Leon del Muerte
Fu*k the Virus

For his unusual and eclectic Fu*k the Virus, Carcass worshipper and Impaled vocalist Leon Del Muerte (who has also played in Exhumed, Nails, and Intronaut) recruited the help of about 20 of his underground metal peers, all of whom will receive proceeds from the release. Considering the album features musicianship from current and former members of Gruesome, Dysrhythmia, Gatecreeper, Carcass, Conquering Dystopia, Imperial Triumphant, and many more, the songs are as far removed from death metal as Neil Diamond. Instead, the extreme artists recorded no-frills versions of songs by ‘60s, ‘70s, and ’80s bands, including The Beatles, ZZ Top, and Guns N’ Roses. Even the vocals are consistently melodic throughout, whether for Def Leppard’s “Photograph,” or Blue Oyster Cult’s “(Don’t Fear) The Reaper.” And the guitars, while sometimes metalized (especially the leads), never stay far from their original sound. It’s actually pretty refreshing to hear menacing chainsaw grinders play classic blues and rock riffs. Still, del Muerte and friends take some liberties. The horns of Chicago’s “25 or 6 to 4” have been replaced by synth and scratchy guitar and the Beatles’ “While My Guitar Gently Weeps” turns death rock with slow, chugging guitars, melancholy keyboards, and a baleful choir. If nothing else, F*ck the Virus provided a temporary reprieve from the kind of real-life atrocities its creators usually confront head-on with their music.

BPMD
American Made

It seems like BPMD, a supergroup featuring current or ex-members of Dream Theater, Overkill, Machine Head, and Metal Allegiance, was tailor-made for the COVID lockdown. Yet the group formed before the quarantine, and recorded their debut album in less than two months. Each of the four musicians in the band picked two ‘70s rock songs to cover, and no one could nix anyone else’s choices. The result is a compelling combination of radio hits such as Aerosmith’s “Toys in the Attic” and Lynyrd Skynyrd’s “Saturday Night Special” along with deeper album cuts, including Mountain’s “Never in My life” and Cactus’ version of the blues standard “Evil.” Instead of trying to make the songs sound like they did in the ‘70s, the members of BPMD leave their footprints in the tracks. Overkill singer Bobby Blitz Ellsworth and ex-Machine Head (current Vio-Lence) guitarist Phil Demmel cast a thrash metal sheen across the tracks, while Mike Portnoy’s acrobatic, multifaceted drumming provides the necessary groove to keep the spirit of radio alive. BPMD cap American Made with a euphoric take on Grand Funk Railroad’s “We’re an American Band,” on which they let their freak flags fly while encapsulating the quasi-patriotic intent of the album project.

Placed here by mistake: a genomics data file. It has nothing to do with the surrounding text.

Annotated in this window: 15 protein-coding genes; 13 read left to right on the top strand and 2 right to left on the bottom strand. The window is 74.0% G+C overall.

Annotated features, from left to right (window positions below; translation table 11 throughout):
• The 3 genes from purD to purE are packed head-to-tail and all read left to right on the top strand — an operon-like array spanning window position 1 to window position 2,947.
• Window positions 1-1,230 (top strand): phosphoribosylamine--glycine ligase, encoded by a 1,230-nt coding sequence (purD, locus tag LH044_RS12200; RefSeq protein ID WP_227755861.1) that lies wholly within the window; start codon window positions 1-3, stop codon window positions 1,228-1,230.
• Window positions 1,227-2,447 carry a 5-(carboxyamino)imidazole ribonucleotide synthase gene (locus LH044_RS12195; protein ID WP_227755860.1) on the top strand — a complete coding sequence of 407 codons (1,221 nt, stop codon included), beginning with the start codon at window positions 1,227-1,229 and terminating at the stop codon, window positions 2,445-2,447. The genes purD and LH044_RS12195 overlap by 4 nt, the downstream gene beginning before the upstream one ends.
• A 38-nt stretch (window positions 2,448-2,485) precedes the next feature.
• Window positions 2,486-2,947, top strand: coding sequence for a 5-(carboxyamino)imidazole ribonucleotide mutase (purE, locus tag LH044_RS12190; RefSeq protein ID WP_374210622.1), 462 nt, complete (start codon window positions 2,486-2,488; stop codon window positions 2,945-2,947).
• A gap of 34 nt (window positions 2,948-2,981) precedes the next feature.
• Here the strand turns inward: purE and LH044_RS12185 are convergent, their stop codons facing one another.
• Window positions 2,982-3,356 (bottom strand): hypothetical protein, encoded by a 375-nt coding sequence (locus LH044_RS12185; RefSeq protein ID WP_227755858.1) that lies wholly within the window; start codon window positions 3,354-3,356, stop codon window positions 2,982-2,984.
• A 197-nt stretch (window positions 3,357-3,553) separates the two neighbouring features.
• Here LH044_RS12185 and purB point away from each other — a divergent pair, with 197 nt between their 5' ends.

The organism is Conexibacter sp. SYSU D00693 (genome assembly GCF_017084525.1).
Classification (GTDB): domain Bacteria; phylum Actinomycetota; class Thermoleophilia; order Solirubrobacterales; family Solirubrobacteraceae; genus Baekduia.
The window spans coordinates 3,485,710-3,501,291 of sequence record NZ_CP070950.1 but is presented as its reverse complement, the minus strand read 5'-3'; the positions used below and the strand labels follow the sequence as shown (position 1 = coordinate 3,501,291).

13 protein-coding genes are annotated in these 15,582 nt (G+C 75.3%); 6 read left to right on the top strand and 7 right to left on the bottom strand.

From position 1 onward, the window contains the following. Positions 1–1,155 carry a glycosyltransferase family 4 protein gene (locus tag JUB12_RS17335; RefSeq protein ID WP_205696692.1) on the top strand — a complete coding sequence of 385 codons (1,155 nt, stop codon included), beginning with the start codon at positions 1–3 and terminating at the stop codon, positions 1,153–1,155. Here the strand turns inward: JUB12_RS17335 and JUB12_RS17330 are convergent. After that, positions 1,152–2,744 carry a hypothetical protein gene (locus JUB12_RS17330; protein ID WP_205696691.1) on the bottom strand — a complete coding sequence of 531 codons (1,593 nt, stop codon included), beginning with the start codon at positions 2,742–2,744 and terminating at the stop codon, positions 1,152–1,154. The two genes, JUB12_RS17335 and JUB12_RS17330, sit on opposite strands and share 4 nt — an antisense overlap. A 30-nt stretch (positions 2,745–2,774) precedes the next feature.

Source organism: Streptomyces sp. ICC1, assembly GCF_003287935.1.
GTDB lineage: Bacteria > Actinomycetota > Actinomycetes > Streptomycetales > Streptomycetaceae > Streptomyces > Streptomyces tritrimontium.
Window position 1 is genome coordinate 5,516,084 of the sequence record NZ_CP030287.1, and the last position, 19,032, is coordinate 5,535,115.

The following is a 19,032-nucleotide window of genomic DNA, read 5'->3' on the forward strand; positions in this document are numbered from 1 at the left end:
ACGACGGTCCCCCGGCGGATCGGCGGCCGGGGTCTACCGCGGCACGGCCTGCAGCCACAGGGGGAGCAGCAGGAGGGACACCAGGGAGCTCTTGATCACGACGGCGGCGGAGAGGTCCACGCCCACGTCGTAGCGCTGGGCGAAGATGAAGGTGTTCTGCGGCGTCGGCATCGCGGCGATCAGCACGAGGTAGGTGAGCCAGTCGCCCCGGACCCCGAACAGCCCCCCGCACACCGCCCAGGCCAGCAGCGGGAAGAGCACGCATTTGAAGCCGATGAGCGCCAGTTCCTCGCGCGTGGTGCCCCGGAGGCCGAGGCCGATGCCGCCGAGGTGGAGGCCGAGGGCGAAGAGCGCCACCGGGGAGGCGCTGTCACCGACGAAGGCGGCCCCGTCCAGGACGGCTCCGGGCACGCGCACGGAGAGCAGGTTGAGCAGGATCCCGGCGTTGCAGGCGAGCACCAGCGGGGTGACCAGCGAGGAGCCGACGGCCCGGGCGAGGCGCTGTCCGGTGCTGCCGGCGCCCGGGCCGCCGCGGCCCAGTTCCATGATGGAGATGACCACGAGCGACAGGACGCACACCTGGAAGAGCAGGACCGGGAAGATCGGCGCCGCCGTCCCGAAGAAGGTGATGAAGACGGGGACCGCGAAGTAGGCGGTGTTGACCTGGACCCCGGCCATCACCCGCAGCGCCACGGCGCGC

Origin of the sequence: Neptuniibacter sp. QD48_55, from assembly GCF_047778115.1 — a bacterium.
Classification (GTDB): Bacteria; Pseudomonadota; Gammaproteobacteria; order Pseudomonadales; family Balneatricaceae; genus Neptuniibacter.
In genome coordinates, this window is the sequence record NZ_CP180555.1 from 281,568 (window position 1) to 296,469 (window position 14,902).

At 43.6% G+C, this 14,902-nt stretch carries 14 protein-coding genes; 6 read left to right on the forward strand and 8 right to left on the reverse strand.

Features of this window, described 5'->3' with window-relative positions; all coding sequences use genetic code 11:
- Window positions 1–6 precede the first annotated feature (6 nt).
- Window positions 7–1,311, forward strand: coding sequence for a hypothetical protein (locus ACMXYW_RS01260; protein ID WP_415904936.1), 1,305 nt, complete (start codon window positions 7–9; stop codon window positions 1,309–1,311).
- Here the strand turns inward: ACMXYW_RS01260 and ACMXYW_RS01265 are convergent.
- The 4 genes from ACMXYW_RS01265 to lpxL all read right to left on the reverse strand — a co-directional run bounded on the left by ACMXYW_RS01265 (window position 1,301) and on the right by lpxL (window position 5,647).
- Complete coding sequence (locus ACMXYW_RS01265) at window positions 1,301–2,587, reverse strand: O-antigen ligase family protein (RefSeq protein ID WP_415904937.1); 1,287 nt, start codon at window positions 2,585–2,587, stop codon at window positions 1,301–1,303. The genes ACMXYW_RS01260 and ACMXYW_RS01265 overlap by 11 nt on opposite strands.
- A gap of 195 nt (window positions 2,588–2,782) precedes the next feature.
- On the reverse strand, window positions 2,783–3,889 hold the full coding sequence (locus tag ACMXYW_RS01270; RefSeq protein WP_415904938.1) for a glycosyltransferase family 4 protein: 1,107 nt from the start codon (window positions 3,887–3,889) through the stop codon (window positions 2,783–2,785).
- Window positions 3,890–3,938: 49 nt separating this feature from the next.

Mantar
Grungetown Hooligans II

Merch for this release:
Vinyl LP

Between 2014 and 2018, German duo Mantar released three albums of trenchant blackened doom. So it’s somewhat surprising that their covers album Grungetown Hooligans II is made of songs by ‘90s alternative and grunge bands, from L7 (whose two covers make up one-quarter of the EP) to Mazzy Star. In interviews, Mantar said they were heavily influenced by those groups that received massive airplay on German radio when they grew up. Of course, as they reproduce the ragged riffs of the originals, Mantar can’t help increasing the fuzz from their Big Muffs, making the grunge even grungier. The most radical revision is Mazzy Starr’s haunting, psychedelic “Ghost Highway,” which is rendered with an unhinged touch as Mantar replace the ethereal, heavy-lidded female vocals of Hope Sandoval with manly screams and include trails of guitar feedback layered atop harmonized keyboards. The only question is: What happened to Grungetown Hooligans I?

Danzig
Danzig Sings Elvis

Los Angeles, California
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Merch for this release:
Compact Disc (CD), 7" Vinyl, Vinyl LP